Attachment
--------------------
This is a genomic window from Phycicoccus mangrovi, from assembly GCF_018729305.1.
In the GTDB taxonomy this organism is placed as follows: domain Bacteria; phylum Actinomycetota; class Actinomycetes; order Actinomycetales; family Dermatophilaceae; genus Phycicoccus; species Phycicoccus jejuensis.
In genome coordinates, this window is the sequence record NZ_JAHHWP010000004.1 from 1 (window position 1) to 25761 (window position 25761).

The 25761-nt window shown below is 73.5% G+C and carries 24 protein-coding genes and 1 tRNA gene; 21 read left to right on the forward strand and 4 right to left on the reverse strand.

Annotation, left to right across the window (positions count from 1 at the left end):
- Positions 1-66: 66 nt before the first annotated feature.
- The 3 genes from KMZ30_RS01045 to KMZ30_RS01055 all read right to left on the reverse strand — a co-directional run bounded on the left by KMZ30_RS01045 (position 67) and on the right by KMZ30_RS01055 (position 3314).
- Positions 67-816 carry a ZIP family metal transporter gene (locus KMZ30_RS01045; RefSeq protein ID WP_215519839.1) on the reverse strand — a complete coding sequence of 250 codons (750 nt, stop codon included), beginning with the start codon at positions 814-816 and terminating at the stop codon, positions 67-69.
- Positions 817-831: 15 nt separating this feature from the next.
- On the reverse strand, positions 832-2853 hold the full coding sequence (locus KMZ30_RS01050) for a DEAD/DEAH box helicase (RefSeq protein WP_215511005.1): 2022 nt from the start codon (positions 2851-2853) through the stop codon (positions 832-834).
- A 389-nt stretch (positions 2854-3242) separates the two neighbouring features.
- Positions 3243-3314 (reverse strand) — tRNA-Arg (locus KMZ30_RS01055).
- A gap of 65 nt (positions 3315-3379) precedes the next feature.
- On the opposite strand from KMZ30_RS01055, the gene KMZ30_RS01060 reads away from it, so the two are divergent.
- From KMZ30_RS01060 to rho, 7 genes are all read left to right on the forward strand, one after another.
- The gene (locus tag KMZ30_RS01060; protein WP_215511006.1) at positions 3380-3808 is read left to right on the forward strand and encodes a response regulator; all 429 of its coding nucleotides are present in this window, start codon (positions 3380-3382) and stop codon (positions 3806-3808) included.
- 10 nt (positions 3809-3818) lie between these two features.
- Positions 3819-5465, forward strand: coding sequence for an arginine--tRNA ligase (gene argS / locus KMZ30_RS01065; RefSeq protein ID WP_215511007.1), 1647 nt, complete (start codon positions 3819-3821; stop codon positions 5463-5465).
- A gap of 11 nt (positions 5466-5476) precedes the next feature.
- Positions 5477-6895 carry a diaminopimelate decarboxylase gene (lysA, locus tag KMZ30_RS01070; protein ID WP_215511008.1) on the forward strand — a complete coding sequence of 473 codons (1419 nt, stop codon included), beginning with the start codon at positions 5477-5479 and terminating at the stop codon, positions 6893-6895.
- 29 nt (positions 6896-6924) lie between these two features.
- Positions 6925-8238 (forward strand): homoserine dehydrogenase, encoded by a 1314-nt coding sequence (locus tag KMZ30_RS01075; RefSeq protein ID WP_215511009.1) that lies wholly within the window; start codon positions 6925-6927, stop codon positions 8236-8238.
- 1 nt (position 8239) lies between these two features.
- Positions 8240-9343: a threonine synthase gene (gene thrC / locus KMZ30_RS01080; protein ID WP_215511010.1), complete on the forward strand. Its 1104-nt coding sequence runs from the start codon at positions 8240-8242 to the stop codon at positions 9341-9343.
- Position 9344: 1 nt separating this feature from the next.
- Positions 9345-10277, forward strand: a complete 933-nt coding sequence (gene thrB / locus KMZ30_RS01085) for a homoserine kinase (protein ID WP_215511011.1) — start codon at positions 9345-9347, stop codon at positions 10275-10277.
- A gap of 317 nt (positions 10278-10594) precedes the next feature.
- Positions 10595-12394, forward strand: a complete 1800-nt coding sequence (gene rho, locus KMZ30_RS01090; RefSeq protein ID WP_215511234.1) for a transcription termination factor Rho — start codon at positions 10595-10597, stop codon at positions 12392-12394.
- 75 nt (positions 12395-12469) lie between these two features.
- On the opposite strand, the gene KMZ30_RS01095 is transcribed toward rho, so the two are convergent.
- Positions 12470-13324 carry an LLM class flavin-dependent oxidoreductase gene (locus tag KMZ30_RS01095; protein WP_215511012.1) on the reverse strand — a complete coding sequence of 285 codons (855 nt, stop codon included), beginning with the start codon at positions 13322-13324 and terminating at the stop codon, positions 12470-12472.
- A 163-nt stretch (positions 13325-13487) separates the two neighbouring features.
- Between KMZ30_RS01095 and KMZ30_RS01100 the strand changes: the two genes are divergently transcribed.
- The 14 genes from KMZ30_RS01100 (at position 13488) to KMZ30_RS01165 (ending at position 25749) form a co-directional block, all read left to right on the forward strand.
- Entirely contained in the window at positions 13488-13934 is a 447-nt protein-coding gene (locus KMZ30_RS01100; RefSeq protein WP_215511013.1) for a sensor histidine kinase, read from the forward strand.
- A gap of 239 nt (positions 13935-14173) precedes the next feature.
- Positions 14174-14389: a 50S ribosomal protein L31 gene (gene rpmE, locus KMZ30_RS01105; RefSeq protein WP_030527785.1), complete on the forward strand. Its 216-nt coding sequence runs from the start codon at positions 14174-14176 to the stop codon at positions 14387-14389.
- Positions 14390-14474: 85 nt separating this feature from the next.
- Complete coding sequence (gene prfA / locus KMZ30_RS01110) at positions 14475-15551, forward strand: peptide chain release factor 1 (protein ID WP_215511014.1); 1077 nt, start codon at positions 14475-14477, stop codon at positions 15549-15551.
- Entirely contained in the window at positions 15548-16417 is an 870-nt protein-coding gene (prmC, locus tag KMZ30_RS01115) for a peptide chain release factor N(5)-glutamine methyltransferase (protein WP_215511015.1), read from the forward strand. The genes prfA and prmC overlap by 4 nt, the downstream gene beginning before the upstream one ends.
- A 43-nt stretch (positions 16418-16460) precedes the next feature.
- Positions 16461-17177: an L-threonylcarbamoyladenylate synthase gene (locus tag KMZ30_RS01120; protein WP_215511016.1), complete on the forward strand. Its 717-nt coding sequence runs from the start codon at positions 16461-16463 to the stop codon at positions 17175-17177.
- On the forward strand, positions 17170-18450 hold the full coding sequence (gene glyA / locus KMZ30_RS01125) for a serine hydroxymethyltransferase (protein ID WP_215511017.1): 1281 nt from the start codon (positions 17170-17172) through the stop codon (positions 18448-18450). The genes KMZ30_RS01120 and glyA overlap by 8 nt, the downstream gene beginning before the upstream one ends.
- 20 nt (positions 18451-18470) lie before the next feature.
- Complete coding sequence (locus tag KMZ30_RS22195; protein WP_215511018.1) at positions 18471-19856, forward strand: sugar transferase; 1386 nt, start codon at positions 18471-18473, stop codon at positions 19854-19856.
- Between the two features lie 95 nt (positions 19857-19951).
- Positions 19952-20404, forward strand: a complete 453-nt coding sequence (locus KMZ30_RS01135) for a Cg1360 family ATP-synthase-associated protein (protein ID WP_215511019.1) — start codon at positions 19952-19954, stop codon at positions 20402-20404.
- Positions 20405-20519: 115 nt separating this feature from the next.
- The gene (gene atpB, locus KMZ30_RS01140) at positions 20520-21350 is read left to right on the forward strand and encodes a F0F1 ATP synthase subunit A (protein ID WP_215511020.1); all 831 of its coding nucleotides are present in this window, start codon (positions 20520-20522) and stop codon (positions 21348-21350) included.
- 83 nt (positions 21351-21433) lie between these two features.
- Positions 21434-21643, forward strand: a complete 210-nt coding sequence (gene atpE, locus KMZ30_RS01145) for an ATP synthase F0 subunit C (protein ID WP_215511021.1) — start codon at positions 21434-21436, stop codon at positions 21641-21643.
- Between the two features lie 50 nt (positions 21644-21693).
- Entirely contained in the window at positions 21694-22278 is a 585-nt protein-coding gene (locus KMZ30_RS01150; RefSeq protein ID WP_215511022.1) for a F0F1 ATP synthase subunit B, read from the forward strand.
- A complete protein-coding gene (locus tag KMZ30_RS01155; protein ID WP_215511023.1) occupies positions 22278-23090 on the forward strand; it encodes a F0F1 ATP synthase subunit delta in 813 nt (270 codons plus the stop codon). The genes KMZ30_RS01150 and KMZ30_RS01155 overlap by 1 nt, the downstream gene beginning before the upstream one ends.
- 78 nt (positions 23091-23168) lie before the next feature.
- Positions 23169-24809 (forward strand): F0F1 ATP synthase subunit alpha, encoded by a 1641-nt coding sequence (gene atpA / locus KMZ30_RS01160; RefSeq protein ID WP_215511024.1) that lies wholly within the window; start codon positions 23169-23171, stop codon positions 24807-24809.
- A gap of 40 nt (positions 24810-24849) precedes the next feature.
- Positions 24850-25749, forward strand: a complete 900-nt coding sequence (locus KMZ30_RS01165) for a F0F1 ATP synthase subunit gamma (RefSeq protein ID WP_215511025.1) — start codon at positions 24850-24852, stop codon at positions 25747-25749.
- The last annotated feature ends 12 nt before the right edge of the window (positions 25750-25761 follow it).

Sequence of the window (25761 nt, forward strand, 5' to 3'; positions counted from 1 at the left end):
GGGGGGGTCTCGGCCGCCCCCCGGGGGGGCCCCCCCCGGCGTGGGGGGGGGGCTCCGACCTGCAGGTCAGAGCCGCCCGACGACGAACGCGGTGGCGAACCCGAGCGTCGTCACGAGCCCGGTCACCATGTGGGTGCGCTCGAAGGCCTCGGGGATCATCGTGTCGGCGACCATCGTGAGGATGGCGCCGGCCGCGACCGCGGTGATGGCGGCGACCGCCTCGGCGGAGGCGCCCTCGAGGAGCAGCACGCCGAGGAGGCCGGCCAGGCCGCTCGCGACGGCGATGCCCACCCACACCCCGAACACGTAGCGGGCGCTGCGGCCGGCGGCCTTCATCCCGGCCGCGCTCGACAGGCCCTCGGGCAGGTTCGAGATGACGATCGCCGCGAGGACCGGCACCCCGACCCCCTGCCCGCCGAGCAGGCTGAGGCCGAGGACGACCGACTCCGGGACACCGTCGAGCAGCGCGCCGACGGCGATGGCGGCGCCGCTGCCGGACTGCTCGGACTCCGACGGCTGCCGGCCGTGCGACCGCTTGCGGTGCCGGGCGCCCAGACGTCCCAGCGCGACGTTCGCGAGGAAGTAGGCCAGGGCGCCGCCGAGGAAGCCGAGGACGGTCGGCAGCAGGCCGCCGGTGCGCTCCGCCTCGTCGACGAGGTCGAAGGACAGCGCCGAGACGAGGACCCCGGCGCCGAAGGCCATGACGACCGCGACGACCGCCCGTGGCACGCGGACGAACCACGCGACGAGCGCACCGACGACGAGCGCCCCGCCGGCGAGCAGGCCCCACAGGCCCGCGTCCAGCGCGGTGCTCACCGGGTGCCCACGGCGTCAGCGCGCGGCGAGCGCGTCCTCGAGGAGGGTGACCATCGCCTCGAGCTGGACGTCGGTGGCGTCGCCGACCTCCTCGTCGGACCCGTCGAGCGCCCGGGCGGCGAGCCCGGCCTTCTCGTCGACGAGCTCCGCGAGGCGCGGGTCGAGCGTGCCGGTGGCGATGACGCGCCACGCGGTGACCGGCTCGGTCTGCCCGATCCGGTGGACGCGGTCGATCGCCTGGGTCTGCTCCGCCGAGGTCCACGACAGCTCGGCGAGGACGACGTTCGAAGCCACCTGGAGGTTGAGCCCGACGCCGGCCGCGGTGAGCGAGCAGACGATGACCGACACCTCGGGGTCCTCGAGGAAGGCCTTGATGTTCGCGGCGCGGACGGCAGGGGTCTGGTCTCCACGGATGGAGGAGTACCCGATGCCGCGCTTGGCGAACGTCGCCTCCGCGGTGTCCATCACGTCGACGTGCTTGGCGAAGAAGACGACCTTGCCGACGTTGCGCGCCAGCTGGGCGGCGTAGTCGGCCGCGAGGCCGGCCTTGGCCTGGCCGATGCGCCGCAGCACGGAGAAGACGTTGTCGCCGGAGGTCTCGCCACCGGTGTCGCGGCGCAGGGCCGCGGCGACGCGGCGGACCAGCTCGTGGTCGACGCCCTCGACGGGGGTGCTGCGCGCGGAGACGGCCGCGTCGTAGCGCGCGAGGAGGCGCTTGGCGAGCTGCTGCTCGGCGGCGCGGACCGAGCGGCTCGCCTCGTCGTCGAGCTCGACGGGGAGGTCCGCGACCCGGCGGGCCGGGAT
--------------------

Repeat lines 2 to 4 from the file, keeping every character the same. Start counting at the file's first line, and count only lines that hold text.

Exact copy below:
In the GTDB taxonomy this organism is placed as follows: domain Bacteria; phylum Actinomycetota; class Actinomycetes; order Actinomycetales; family Dermatophilaceae; genus Phycicoccus; species Phycicoccus jejuensis.
In genome coordinates, this window is the sequence record NZ_JAHHWP010000004.1 from 1 (window position 1) to 25761 (window position 25761).

The 25761-nt window shown below is 73.5% G+C and carries 24 protein-coding genes and 1 tRNA gene; 21 read left to right on the forward strand and 4 right to left on the reverse strand.